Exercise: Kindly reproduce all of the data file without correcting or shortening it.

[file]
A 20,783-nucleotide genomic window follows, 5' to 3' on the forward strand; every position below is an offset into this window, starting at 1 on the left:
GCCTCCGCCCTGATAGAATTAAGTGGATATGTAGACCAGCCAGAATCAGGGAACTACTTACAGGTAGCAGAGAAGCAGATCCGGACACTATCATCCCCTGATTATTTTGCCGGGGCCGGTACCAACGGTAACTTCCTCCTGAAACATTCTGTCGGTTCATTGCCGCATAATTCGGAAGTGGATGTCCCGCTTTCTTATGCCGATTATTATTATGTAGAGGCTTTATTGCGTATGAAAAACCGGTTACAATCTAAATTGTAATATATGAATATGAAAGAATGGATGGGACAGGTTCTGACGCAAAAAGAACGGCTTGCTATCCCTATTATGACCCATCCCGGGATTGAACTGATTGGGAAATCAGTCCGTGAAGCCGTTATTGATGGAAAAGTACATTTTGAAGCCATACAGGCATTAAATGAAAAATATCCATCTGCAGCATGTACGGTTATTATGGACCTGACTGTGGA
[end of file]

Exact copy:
A 20,783-nucleotide genomic window follows, 5' to 3' on the forward strand; every position below is an offset into this window, starting at 1 on the left:
GCCTCCGCCCTGATAGAATTAAGTGGATATGTAGACCAGCCAGAATCAGGGAACTACTTACAGGTAGCAGAGAAGCAGATCCGGACACTATCATCCCCTGATTATTTTGCCGGGGCCGGTACCAACGGTAACTTCCTCCTGAAACATTCTGTCGGTTCATTGCCGCATAATTCGGAAGTGGATGTCCCGCTTTCTTATGCCGATTATTATTATGTAGAGGCTTTATTGCGTATGAAAAACCGGTTACAATCTAAATTGTAATATATGAATATGAAAGAATGGATGGGACAGGTTCTGACGCAAAAAGAACGGCTTGCTATCCCTATTATGACCCATCCCGGGATTGAACTGATTGGGAAATCAGTCCGTGAAGCCGTTATTGATGGAAAAGTACATTTTGAAGCCATACAGGCATTAAATGAAAAATATCCATCTGCAGCATGTACGGTTATTATGGACCTGACTGTGGA